Now that line and line.intersects exist, we can implement our polygon.intersections method.

As usual, we start by adding a test for intersections, and then we make our test suite happy by importing line, and creating the polygon.lines function.


+import { line } from "./line"; + export function polygon(_points) { ... - let intersections = (ray) => 1; + let intersections = (ray) => { + return lines().filter(line => line.intersects(ray)).length; + }; ... + let lines = () => { + return [line([-1, 1], [1, 1])]; + } + return { ... intersections, - points + points, + lines };


... + it("counts intersections with a ray", function() { + let poly = polygon([[-1, -1], [1, -1], [0, 1]]); + expect(polygon([ + [-1, -1], [1, -1], [0, 1] + ]).intersections([0, 1])).to.equal(1); + }); + });

Constructing Lines

Finally, all we need to do to complete our solution is to build our polygon.lines function. This function should transform the set of _points that were used to define our polygon into a set of line objects.

We implement a test for polygon.lines and use it to drive the creation of our solution. Don’t forget that the last point in the polygon must connect back to the first!


... + let points = () => [a, b]; + return { - intersects + intersects, + points };


... let lines = () => { - return [line([-1, 1], [1, 1])]; + if ((!_points) || !_points.length) { + return []; + } + + let last = _points[0]; + let pairs = _points.slice(1).map((point) => { + let segment = line(last, point); + last = point; + return segment; + }); + pairs.push(line(_points[_points.length - 1], _points[0])); + + return pairs; }


... + it("creates lines for a polygon", function() { + let lines = polygon([ + [-1, -1], [1, -1], [0, 1] + ]).lines(); + expect( => line.points())).to.deep.equal([ + [[-1, -1], [1, -1]], + [[1, -1], [0, 1]], + [[0, 1], [-1, -1]] + ]); + }); + });

Pull it all Together

Now that all of our building blocks are finalized, we can come back to our original pointInPoly method and rewrite it exactly how we had imagined:

return polygon(poly).surrounds(point);

After making this change, our test suite is still green. Everything is working as expected.


-function countIntersections(poly, point) { - return 1; -} +import { polygon } from "./polygon"; export function pointInPoly(poly, point) { - let intersections = countIntersections(poly, point); - return !!(intersections % 2); + return polygon(poly).surrounds(point); }

Final Test & Bug Fix

At this point, our solution should be finished. However, when we feed in the tests provided by the kata, we notice a failure.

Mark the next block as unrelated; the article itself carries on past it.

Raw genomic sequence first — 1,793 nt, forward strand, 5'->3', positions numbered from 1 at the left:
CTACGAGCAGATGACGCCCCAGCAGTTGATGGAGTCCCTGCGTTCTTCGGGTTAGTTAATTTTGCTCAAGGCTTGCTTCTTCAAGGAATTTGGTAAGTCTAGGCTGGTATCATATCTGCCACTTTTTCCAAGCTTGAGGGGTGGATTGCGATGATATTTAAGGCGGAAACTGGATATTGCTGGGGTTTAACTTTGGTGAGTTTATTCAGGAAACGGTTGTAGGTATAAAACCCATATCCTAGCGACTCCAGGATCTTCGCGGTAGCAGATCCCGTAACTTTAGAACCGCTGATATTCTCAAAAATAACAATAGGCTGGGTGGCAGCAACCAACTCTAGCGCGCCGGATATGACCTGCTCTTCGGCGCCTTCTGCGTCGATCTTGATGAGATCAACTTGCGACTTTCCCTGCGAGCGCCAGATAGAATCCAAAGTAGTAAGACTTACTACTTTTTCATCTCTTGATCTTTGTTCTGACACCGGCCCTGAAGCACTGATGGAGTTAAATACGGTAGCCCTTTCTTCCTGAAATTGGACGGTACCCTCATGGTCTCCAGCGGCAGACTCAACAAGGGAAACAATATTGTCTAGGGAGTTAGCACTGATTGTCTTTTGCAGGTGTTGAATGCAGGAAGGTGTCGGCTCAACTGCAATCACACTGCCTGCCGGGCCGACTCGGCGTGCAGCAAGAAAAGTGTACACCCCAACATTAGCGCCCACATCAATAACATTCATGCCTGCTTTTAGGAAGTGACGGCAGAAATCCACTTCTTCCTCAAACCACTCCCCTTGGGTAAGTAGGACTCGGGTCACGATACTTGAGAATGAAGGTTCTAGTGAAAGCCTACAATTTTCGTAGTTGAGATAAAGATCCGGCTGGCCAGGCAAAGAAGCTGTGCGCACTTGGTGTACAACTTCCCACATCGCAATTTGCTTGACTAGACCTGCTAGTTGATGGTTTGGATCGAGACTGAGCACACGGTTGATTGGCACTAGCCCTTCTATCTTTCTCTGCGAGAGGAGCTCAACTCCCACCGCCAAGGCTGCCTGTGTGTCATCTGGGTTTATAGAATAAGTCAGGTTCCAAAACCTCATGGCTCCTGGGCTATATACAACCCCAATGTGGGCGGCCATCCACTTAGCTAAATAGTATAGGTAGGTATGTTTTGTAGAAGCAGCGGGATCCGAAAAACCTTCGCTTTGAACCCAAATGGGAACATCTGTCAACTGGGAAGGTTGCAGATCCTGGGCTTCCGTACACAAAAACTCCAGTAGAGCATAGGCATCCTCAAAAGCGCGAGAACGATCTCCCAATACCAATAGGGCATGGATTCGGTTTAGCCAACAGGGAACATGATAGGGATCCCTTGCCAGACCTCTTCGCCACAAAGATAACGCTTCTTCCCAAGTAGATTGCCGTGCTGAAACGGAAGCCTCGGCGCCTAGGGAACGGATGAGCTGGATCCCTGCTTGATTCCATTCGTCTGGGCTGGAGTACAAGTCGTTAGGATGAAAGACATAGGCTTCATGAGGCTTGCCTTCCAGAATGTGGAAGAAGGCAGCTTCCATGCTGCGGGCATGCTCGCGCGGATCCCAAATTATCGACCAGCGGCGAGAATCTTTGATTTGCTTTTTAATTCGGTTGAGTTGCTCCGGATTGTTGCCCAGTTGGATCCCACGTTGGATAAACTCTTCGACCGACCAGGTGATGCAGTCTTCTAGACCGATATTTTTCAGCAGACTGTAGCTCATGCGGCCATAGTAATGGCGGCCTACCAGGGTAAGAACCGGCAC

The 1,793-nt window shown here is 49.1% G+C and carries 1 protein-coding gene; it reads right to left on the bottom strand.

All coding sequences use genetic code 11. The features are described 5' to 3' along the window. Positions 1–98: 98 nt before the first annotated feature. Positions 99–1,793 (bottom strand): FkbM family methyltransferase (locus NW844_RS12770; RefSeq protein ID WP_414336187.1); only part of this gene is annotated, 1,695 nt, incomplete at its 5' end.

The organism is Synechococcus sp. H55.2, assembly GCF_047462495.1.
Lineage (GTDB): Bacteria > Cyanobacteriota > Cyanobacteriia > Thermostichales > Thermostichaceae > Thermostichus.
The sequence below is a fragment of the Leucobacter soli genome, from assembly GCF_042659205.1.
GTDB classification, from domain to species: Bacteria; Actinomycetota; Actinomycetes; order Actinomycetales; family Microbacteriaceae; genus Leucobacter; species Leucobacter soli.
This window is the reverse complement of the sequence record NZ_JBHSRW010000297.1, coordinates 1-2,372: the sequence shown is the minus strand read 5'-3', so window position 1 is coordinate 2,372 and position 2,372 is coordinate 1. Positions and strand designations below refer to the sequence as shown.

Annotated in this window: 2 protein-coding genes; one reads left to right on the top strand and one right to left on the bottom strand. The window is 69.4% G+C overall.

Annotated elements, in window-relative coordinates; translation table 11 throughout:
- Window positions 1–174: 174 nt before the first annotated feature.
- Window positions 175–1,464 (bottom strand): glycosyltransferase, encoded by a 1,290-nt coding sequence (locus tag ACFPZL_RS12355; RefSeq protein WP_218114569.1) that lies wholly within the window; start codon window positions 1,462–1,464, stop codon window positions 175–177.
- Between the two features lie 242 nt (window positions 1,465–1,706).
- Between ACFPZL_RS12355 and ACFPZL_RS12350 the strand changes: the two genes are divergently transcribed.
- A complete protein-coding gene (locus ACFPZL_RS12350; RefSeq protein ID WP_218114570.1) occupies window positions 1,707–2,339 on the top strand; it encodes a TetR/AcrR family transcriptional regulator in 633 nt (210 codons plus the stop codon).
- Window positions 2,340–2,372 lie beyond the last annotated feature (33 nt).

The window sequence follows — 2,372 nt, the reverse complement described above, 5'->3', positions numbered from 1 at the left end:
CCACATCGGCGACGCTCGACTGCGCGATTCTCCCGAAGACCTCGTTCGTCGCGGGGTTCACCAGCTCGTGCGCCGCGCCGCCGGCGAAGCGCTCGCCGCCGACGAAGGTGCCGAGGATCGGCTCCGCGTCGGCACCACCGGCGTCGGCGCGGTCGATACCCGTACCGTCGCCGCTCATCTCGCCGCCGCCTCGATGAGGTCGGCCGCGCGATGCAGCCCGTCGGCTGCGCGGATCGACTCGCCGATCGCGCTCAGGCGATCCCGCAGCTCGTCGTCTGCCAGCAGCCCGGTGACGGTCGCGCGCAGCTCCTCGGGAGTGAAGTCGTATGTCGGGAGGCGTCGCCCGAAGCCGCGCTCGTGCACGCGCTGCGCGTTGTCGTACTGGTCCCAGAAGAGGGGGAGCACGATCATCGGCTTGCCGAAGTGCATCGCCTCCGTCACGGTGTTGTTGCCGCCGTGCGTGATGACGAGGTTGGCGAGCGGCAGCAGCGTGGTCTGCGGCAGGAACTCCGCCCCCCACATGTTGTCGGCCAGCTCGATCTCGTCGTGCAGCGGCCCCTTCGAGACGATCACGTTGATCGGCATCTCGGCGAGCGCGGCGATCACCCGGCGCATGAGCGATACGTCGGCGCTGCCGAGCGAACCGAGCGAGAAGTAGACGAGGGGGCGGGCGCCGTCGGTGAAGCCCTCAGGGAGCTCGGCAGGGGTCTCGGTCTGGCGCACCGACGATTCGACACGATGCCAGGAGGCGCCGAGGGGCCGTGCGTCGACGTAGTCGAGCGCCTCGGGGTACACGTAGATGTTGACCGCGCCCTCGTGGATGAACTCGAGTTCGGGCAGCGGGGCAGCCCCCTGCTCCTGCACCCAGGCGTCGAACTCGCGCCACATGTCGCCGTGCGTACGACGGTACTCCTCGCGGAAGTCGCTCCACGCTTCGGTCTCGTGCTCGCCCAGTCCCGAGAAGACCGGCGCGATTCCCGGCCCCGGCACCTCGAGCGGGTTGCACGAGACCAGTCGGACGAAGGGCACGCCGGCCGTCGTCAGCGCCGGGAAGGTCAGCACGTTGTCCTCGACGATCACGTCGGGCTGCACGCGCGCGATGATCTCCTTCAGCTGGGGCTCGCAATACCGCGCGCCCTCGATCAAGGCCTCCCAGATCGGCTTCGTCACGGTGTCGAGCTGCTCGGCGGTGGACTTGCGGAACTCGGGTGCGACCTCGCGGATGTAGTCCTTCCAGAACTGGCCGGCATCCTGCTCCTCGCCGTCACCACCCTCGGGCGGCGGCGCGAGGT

After digging into what’s happening, we notice that the system was claiming that a line, line([4, -6], [4, 4]), was intersecting with a ray, [0, 1]. Clearly, this is incorrect.

To find out what was causing this, we write a new test against the line.intersects function:

expect(line([4, -6], [4, 4]).intersects([0, 1]));

As expected, this test fails.

After some poking, prodding, and comparing against reference equations, we notice a typo in the dot function. After fixing the dot production calculation, our entire test suite shifts back to a passing state.



... function dot(v1, v2) { - return v1[0] * v2[0] + v1[1] + v2[1]; + return v1[0] * v2[0] + v1[1] * v2[1]; }


... + it("detects a point in a square", function() { + var poly = [ + [-5, -5], [5, -5], + [5, 5], [-5, 5] + ]; + + expect(pointInPoly(poly, [-6, 0])); + expect(pointInPoly(poly, [1, 1])); + }); + });


... expect(line([0, 1], [1, 0]).intersects([-1, -1])); + expect(line([4, -6], [4, 4]).intersects([0, 1])); });


When you compare our solution with other submitted solutions, you’ll notice that ours is longer. Our solution probably took much longer to write as well. However, our solution was a fantastic exercise in deliberate practice.

By consciously focusing on writing robust and maintainable code, we had a few introspective moments about our process and our technique.

The first major insight that we had came when we realized we were going down a bad road with the countIntersections method. By creating additional abstractions, we ended up with more testable, maintainable and re-usable code.

At the very end of the process we found a bug in the solution. Thanks to our test suite we were able to almost immediately find the source of the bug and fix it.

Be sure to check out the full project, complete with detail commit messages on GitHub.

Meteor's Nested Import Controversy

Written by Pete Corey on Jul 17, 2016.

In my last post you might have noticed an interesting piece of ES6-flavored syntax sugar. We imported a module within a nested block:

if (Meteor.isServer) {
    import winston from "winston";

Although this code is isomorphic and executed on both the client and the server, winston is only imported on the server.

While this kind of nested importing seems like a handy addition to our Meteor toolbox, it doesn’t come without its share of controversy.

Meteor Meet Reify

As recently as Meteor version, this kind of nested import was impossible. Importing a module within any non-top-level block would result in an exception when building your Meteor application:

import winston from “winston”;